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4 Ways to Protect Yourself from Blue Light

Blue light: one of the biggest threats to quality sleep.

Here are 4 ways to block those inconvenient light waves and catch better Z's.



Let's Start at the Beginning

Early humans experienced predictable periods of light and dark from the solar day. Their circadian rhythms, or internal body clocks, were synced to the environment’s light-dark cycles.¹ As a result of the increasing use of artificial light, it has become more difficult for us to synchronize our biological processes. Exposure to artificial light at night, including through television and cell phones, has effectively “blurred the boundaries of day and night.”²


Blue wavelengths are helpful during the daytime because they boost attention, reaction times, and mood.³ However, blue wavelengths are detrimental to our health and well-being when used at night.


How does blue light affect my well-being?

Studies have shown direct and indirect connections between exposure to blue light at night and mood.⁴ A study found that mice developed behavioral symptoms reminiscent of depression after artificially manipulating their light environment.⁵


Another study found that blue light exposure at home was significantly associated with depressive symptoms in an elderly human population.⁶ Their findings implied that blue light may have even greater effects in younger people, as there is decreased light reception to the retina with age.⁷


Blue light at night is associated with sleep disruption. Exposure to light at night strongly suppresses melatonin, a hormone that promotes sleep onset, which interferes with sleep timing and sleep quality.⁸ Sleep disruption has been found to contribute to the onset and maintenance of mood disorders.⁹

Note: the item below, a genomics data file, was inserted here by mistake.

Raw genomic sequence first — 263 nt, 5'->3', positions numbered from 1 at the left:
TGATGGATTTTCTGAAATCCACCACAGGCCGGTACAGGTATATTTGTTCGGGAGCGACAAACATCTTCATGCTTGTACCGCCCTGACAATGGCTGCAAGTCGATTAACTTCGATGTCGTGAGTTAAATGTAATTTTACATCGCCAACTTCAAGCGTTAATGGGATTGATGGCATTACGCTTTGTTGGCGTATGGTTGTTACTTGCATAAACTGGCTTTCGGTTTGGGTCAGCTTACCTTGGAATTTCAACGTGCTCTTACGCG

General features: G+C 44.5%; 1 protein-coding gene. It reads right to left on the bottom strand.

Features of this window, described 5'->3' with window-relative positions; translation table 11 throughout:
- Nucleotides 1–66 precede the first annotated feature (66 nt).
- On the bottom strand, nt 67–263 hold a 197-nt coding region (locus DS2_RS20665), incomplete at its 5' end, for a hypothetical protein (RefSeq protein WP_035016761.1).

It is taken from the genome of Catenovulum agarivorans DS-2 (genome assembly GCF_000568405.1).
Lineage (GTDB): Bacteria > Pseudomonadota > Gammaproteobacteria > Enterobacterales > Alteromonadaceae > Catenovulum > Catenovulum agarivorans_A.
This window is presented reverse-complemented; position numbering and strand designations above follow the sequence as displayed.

How do I protect myself from blue light?

  • Put all screens away before bed. Avoid looking at screens two to three hours before bed, preferably.¹⁰ If this cant be done, try to limit screen use as much as possible at for at least an hour.


  • Block the blue light that comes from your electronics. If you use electronics at night, consider wearing blue light blocking glasses, sleep masks, or installing an app that filters the blue light.¹¹


  • Change your night light. Opt for a dim red night light. Red light is the least likely wavelength to affect circadian rhythms and suppress melatonin.¹² Melatonin, a sleep agent released in your brain, is triggered by the dark.


  • Invest in blackout curtains. Blackout curtains block outside light and are helpful if your bedroom is susceptible to light exposure from your window at night.¹³



Endnotes

  1. Bedrosian, T. A., & Nelson, R. J. (2017). Timing of light exposure affects mood and brain circuits. Translational Psychiatry, 7(1). Retrieved from https://www.ncbi.nlm.nih.gov/pmc/articles/PMC5299389/.

  2. Ibid.

  3. Blue light has a dark side. (2012, May). Retrieved from https://www.health.harvard.edu/staying-healthy/blue-light-has-a-dark-side

  4. Bedrosian, T. A., & Nelson, R. J. (2017). Timing of light exposure affects mood and brain circuits. Translational Psychiatry, 7(1). Retrieved from https://www.ncbi.nlm.nih.gov/pmc/articles/PMC5299389/.

  5. LeGates TA, Altimus CM, Wang H, Lee HK, Yang S, Zhao H et al. Aberrant light directly impairs mood and learning through melanopsin-expressing neurons. Nature 2012; 491: 594–598. Retrieved from https://www.ncbi.nlm.nih.gov/pmc/articles/PMC3549331/.

  6. Obayashi, K., Saeki, K., & Kurumatani, N. (2018). Bedroom Light Exposure at Night and the Incidence of Depressive Symptoms: A Longitudinal Study of the HEIJO-KYO Cohort. American Journal of Epidemiology, 187(3), 427–434. Retrieved from https://academic.oup.com/aje/article/187/3/427/4056592.

  7. Ibid.

  8. Bedrosian, T. A., & Nelson, R. J. (2017). Timing of light exposure affects mood and brain circuits. Translational Psychiatry, 7(1). Retrieved from https://www.ncbi.nlm.nih.gov/pmc/articles/PMC5299389/.

  9. Ibid.

  10. Blue light has a dark side. (2012, May). Retrieved from https://www.health.harvard.edu/staying-healthy/blue-light-has-a-dark-side

  11. Ibid.

  12. Ibid.

  13. Bedrosian, T. A., & Nelson, R. J. (2017). Timing of light exposure affects mood and brain circuits. Translational Psychiatry, 7(1). Retrieved from https://www.ncbi.nlm.nih.gov/pmc/articles/PMC5299389/.